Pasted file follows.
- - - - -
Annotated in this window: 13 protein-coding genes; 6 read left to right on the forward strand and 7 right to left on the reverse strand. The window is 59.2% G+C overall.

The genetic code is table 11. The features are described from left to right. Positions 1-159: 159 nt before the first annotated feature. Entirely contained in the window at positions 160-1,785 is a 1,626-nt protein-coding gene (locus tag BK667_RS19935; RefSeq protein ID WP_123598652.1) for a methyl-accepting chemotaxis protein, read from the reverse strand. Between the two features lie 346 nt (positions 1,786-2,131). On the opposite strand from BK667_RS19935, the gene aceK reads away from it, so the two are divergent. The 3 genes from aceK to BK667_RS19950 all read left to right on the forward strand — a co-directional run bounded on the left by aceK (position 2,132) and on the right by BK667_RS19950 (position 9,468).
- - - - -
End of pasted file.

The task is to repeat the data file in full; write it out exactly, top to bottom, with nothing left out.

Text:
Annotated in this window: 13 protein-coding genes; 6 read left to right on the forward strand and 7 right to left on the reverse strand. The window is 59.2% G+C overall.

The genetic code is table 11. The features are described from left to right. Positions 1-159: 159 nt before the first annotated feature. Entirely contained in the window at positions 160-1,785 is a 1,626-nt protein-coding gene (locus tag BK667_RS19935; RefSeq protein ID WP_123598652.1) for a methyl-accepting chemotaxis protein, read from the reverse strand. Between the two features lie 346 nt (positions 1,786-2,131). On the opposite strand from BK667_RS19935, the gene aceK reads away from it, so the two are divergent. The 3 genes from aceK to BK667_RS19950 all read left to right on the forward strand — a co-directional run bounded on the left by aceK (position 2,132) and on the right by BK667_RS19950 (position 9,468).